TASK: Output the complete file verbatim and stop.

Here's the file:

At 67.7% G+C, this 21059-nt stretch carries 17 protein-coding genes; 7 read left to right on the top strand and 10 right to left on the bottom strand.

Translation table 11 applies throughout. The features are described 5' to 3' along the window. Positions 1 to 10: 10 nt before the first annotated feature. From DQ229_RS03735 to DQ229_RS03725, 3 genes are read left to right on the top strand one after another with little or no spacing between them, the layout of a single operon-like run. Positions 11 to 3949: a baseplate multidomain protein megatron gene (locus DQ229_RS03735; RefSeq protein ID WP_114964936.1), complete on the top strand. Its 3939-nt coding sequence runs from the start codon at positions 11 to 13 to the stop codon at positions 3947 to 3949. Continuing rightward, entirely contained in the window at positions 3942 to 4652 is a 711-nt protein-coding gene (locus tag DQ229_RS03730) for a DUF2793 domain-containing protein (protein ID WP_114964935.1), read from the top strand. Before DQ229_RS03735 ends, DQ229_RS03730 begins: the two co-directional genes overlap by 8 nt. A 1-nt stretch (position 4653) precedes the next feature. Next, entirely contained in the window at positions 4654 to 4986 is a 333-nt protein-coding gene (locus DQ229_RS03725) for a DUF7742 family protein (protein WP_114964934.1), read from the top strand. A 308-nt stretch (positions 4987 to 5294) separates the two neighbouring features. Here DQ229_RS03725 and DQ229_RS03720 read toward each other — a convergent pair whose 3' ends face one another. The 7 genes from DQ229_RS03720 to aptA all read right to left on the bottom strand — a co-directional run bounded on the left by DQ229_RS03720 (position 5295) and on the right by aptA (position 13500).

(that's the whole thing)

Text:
At 67.7% G+C, this 21059-nt stretch carries 17 protein-coding genes; 7 read left to right on the top strand and 10 right to left on the bottom strand.

Translation table 11 applies throughout. The features are described 5' to 3' along the window. Positions 1 to 10: 10 nt before the first annotated feature. From DQ229_RS03735 to DQ229_RS03725, 3 genes are read left to right on the top strand one after another with little or no spacing between them, the layout of a single operon-like run. Positions 11 to 3949: a baseplate multidomain protein megatron gene (locus DQ229_RS03735; RefSeq protein ID WP_114964936.1), complete on the top strand. Its 3939-nt coding sequence runs from the start codon at positions 11 to 13 to the stop codon at positions 3947 to 3949. Continuing rightward, entirely contained in the window at positions 3942 to 4652 is a 711-nt protein-coding gene (locus tag DQ229_RS03730) for a DUF2793 domain-containing protein (protein ID WP_114964935.1), read from the top strand. Before DQ229_RS03735 ends, DQ229_RS03730 begins: the two co-directional genes overlap by 8 nt. A 1-nt stretch (position 4653) precedes the next feature. Next, entirely contained in the window at positions 4654 to 4986 is a 333-nt protein-coding gene (locus DQ229_RS03725) for a DUF7742 family protein (protein WP_114964934.1), read from the top strand. A 308-nt stretch (positions 4987 to 5294) separates the two neighbouring features. Here DQ229_RS03725 and DQ229_RS03720 read toward each other — a convergent pair whose 3' ends face one another. The 7 genes from DQ229_RS03720 to aptA all read right to left on the bottom strand — a co-directional run bounded on the left by DQ229_RS03720 (position 5295) and on the right by aptA (position 13500).